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Merck’s COVID Anti-Viral Drug May Cause SAR-CoV-2 to Mutate

molnupiravir anti-viral drug

Scientists have found evidence to suggest that an anti-viral COVID-19 drug manufactured by Merck & Co. being used to treat COVID may be causing the SARS-CoV-2 virus to mutate and create new variants of the virus for which humans could have no immunity.1

The mechanism of action of the drug molnupiravir, a pill also sold under the brand name Lagevrio, is to provoke errors in the virus’ genetic code to purposefully create mutations that will make the virus self-destruct.

However, publishing an article in Nature, scientists have reported finding evidence suggesting that, when SARS-CoV-2 survives in a person treated with the oral antiviral drug, it can lead to mutated versions of the virus that spread to other people. While those mutated variants are sometimes transmissible, it is unknown whether they are more dangerous. Scientists studying the phenomenon have noted that there is an increase in genetic diversity of the mutated coronavirus in the wild.1

Theo Sanderson, PhD, lead author of a study looking into the relationship of molnupiravir and SARS-CoV-2 mutations, told The Guardian that his research demonstrates that the anti-viral pill “can give rise to significantly mutated viruses which remain viable.” Sanderson, who is a geneticist at London’s Francis Crick Institute, added that while none of the worldwide variants were caused by the drug, “it is very difficult to predict whether molnupiravir treatment could potentially lead to a new widely circulating variant which people don’t have prior immunity to.”2

Dr. Sanderson and his research team combed through databases containing more than 15 million SARS-CoV-2 genomes and then used the data to track changes in mutations of the virus in populations throughout the pandemic. They identified a specific “mutational signature” at certain regions of the virus’s genetic code in those treated with molnupiravir.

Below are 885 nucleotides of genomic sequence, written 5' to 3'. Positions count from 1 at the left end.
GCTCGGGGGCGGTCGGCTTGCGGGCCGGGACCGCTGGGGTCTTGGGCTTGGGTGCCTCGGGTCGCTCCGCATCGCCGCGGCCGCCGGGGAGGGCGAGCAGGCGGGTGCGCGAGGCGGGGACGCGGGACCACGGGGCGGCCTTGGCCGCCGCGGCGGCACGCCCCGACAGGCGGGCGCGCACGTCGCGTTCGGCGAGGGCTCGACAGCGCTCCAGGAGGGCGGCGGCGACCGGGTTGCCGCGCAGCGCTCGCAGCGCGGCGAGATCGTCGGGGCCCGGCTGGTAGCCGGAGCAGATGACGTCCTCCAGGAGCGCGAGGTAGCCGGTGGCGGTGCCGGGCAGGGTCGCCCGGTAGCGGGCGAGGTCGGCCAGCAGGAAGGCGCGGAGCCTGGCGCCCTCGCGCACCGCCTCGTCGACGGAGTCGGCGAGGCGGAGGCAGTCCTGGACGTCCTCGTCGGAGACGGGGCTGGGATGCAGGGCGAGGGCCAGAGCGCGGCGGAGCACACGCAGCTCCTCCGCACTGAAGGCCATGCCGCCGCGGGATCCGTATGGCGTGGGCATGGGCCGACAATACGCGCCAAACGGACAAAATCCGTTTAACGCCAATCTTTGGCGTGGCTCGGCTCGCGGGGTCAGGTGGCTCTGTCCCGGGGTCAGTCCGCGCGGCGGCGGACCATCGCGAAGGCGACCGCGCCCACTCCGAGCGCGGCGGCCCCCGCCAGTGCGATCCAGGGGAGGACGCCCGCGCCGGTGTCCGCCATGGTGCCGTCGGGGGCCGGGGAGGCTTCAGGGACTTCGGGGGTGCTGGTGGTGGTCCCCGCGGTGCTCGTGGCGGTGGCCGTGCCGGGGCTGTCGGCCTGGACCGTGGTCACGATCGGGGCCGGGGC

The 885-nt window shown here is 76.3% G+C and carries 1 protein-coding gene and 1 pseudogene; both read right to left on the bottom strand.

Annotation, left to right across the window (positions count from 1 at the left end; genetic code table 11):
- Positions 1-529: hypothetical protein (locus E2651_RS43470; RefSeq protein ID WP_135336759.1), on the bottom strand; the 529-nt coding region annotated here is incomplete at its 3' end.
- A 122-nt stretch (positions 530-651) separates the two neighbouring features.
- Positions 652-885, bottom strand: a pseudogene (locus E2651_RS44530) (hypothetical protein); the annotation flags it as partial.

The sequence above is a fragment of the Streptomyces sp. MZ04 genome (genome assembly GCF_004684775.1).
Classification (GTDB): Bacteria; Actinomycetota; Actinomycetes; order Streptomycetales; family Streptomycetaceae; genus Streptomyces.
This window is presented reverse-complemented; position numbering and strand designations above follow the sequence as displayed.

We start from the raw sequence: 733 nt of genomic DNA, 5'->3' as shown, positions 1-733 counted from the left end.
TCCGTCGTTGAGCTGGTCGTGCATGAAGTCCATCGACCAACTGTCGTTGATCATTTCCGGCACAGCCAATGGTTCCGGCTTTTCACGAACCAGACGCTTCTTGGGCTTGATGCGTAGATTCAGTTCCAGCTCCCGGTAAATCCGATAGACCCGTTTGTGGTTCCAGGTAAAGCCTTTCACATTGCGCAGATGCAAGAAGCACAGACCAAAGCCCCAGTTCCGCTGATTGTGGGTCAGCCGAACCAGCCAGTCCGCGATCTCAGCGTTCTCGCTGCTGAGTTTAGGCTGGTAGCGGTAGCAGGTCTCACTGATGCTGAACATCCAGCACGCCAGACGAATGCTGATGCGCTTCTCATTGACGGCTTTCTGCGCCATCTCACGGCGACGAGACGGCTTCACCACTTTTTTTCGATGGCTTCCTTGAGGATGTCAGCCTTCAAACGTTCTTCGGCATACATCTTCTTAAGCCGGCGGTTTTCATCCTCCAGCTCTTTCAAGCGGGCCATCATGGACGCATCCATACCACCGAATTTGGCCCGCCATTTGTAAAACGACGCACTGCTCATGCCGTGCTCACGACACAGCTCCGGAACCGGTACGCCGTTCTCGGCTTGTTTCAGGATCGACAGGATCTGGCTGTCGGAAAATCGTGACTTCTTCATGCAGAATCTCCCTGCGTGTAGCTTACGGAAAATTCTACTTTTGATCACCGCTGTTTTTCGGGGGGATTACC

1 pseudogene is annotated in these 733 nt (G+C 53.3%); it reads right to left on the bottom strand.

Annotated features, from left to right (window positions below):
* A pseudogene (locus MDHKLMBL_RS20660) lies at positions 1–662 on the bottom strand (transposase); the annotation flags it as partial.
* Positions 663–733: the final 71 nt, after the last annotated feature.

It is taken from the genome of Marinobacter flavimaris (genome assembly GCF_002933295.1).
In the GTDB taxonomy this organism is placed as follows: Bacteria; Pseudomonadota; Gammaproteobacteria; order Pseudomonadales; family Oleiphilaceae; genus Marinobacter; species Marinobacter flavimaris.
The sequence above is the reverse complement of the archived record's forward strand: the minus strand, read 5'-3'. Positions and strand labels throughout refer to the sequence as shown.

They found the hallmark mutations were more prevalent in countries that had used the most molnupiravir, such as the United States, Australia, the United Kingdom and Japan; however those mutations were  rare in countries where the drug was not approved, such as in Canada and France.2 The SARS-CoV-2 mutations were more common in elderly populations treated with the antiviral drug.1

Merck Refutes Anti-Viral COVID Drug Study Conclusions

Merck, the company that manufactures molnupiravir, said the anti-viral pill impairs viral replication and reduces shedding, which reduces the risk of transmission. They refuted the conclusions of the study, saying the researchers had relied on circumstantial associations… without documented evidence of that transmission.”2

Dr. Sanderson rebutted Merck’s accusation, stating the researchers used “several independent lines of evidence to identify with confidence that molnupiravir drives this mutational signature.”2

Merck’s Anti-Viral COVID Drug Under Emergency Use Authorization since 2021

In the U.S, molnupiravir was granted Emergency Use Authorization (EUA) by the U.S. Food and Drug Administration (FDA) in 2021 for patients with mild to moderate COVID symptoms, who are at risk of progression to severe complications, hospitalization and death.3 The anti-viral pill was originally developed to treat influenza.1

Sales of molnupiravir topped $20 billion in 2022 but fell 82 percent in the second quarter of 2023 compared to the same period last year.2


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2 Responses

  1. Oh, I see. Now vaccination shedding is acknowledged. Before that did not happen with their own products. But now with this new new new product, the problem is solved. Brilliant. These people are not experts. This is not science. As regular laymen people continue to buy into this illusion there is some magic button or device they use to just tell how many mutant variants there are and where. The magic of extraneous extra ordinary extrapolations. Will someone please write an article detailing how much wasted man power we as a society deal with due to all this vaccination and vaccine experimentation? Perhaps imagine something beneficial to society that could have been accomplished instead.

    Who’s still buying into this illusion in a system so rife with conflicts of interest? Let me explain this article in a different lighting; Big pharma paid associates research a new big pharma product. The associates publish findings in the big pharma friendly magazine which exercises complete content control. Then big pharma senior staff respond to paid associates research claims, in the big pharma friendly magazine. Any questions?

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